Dwight D Eisenhower Library, Abilene, Kansas
Descendants of Henry Hines, John P Morton & Company, 1925
Time magazine, October 20, 1961, pp 21-26
Ohio County Library genealogy annex
Kentucky Death Certificates
Lynn Miller, researcher.
Claude Taylor, Beaver Dam alumni information

Johnnie Brown, Chandler information

Friday, June 13, 2014



Since that day in 1923 that Clarence Bartlett assumed his first public office, the post of city attorney of Hartford, when he was only 28 years old, he has grown steadily in influence, importance and stature in his city and county and today, as Judge Clarence Bartlett, he can be said to hold a foremost place among his fellow citizens.

Judge Bartlett not only sits on the Circuit Bench, enforcing justice, but holds a leading place in innumerable other spheres—being one of the head men of the Knights of Pythias, of the Hartford Chamber of Commerce, of the Ohio County Republican organization and active in other fields of human endeavor and interest, including the Christian Church. In addition he operates a dairy farm.

Judge Clarence Bartlett was born near Red Hill, in Daviess County, Kentucky, December 9, 1895, coming from a family which established itself in that county and Ohio County in the days when the American Republic was being brought to fruition after the Revolutionary War. His father is Richard Dudley Bartlett, born in Ohio County on February 27, 1875, now engaged in farming near Hartford; the mother was Sarah Ellen (Himes) Bartlett, born in Daviess County on March 30, 1875. Richard Dudley Bartlett, like his judicial son, is a member of the Christian Church and is a Republican. His own parents were William Samuel and Mary (Chamberlain) Bartlett. The former, who spent his entire life in his native Ohio County, was a farmer about ten miles north of Hartford, served in the Union Army during the War Between the States, and also was a Republican and a member of the Christian Church. He died on the farm near Hartford in May, 1915, at the age of seventy-four. His wife, Judge Bartlett’s grandmother, was born in Hancock County, Kentucky, and died in Ohio County on August 19, 1886. William Samuel Bartlett’s father was W. W. Bartlett, a native of the Holston River section of Tennessee, who became a pioneer farmer in Ohio County and who died there. Judge Bartlett’s mother, Sarah Ellen (Himes) Bartlett, was a daughter of Addison and Lucy (Mahaney) Himes; the father having been a native of Tennessee who came to Daviess County, Kentucky, to farm and who died there in March, 1913, at the age of sixty-four; the mother having been a native of Allen County, Kentucky, who died in Daviess County.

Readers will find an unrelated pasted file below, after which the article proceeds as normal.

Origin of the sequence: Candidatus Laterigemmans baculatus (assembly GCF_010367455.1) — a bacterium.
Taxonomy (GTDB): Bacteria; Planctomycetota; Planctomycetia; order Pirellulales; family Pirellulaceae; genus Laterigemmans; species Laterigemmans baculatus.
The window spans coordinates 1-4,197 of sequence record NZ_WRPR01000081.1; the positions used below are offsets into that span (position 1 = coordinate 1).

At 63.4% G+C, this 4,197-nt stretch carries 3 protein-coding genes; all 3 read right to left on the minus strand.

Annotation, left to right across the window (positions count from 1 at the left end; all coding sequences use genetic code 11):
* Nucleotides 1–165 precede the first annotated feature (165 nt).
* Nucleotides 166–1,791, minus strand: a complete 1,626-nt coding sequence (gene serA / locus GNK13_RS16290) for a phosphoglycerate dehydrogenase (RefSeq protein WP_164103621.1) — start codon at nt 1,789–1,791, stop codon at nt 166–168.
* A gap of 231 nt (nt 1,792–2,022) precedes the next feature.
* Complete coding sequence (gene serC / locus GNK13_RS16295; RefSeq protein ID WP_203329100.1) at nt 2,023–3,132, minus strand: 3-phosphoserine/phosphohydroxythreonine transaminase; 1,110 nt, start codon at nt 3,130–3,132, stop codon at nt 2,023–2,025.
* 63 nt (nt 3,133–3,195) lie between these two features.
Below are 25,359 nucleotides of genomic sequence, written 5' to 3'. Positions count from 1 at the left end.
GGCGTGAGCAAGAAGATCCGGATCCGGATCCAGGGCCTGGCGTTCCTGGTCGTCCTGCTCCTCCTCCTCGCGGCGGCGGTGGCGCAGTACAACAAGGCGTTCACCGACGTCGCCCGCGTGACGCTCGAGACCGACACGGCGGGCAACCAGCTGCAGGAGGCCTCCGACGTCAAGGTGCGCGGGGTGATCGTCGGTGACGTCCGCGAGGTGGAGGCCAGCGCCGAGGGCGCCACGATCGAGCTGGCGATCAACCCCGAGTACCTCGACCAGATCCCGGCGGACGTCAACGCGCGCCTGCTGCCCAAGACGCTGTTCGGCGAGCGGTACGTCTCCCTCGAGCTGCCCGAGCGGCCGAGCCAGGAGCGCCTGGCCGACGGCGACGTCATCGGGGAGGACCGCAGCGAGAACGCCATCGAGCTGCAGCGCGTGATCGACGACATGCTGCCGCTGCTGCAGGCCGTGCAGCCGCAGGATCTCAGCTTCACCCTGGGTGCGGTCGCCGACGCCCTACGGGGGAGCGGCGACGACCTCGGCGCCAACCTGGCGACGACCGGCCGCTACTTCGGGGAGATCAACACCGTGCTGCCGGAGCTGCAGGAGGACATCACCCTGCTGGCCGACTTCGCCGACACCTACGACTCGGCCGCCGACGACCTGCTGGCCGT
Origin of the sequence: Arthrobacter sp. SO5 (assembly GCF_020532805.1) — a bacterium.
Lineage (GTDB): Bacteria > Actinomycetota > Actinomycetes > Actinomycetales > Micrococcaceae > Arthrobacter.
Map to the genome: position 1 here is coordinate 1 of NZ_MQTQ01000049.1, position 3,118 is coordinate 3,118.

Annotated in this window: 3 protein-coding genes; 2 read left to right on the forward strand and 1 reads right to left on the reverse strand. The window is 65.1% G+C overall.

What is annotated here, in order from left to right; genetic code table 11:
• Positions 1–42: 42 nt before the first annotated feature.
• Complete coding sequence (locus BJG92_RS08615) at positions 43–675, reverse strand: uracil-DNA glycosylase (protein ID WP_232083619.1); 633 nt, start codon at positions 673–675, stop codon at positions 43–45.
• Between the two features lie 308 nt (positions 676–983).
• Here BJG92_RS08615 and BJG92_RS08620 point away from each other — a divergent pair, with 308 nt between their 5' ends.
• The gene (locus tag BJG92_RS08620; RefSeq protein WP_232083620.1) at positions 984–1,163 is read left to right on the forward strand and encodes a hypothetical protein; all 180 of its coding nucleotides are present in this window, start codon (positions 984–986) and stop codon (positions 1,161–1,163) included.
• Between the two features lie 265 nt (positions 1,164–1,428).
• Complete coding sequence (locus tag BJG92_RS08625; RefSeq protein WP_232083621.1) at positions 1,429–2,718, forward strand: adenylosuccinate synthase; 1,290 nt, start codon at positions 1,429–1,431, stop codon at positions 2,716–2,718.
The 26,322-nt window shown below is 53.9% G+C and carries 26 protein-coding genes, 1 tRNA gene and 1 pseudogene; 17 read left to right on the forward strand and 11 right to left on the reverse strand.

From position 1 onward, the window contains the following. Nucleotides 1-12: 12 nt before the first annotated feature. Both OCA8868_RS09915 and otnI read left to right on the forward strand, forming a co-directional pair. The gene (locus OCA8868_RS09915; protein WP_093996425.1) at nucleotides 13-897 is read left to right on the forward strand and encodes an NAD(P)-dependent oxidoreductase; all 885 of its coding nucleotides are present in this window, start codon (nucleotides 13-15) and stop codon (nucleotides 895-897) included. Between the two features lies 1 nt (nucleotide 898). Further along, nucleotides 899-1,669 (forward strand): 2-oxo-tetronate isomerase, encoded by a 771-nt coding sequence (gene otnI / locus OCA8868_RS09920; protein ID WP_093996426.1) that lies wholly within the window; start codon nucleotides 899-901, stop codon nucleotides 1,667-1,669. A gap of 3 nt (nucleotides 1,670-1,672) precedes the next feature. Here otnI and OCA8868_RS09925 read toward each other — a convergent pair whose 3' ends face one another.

Clarence Bartlett first attended the public schools of Daviess and Ohio Counties, following which he studied at the Western Kentucky State Teachers College, at Bowling Green, from which he was graduated in 1918 and granted a life teacher’s certificate. He took his legal training in the law school of Indiana University, at Bloomington, spending two and one-half years there, and then spent a summer at the University of Kentucky. In September, 1921, he was admitted to the Kentucky bar. During the period he was preparing for his legal career, the future judge taught school in Ohio County in 1914, 1915 and 1917.

Having been admitted to the bar, he came to Hartford and formed a law partnership with A. D. Kirk, which lasted from 1921 to 1923. In 1924, Clarence Bartlett became associated with the law firm of Gordon, Gordon and Moore, of Madisonville, and practiced his profession in that community for about a year.

When, in March, 1925, Mr. Kirk was appointed United States Commissioner for the Western District of Kentucky, with headquarters at Louisville, Mr. Bartlett returned to Hartford and the two restored the old partnership, forming the firm of Kirk and Bartlett. This firm was again dissolved when Mr. Bartlett went on the bench.

Mr. Bartlett had become active in the Republican Party early in his legal career and in 1923, through the party’s support, became city attorney of Hartford. His active interest, and leadership in public affairs, continued through the years that he engaged in his private practice. In 1937, his ability was again recognized, and he was elected County Attorney of Ohio County. This post he resigned the next year to accept the candidacy for Circuit Judge, a post to which he was elected in November, 1938, to fill an unexpired term. In 1939, Judge Bartlett was returned to the bench for a full six-year term.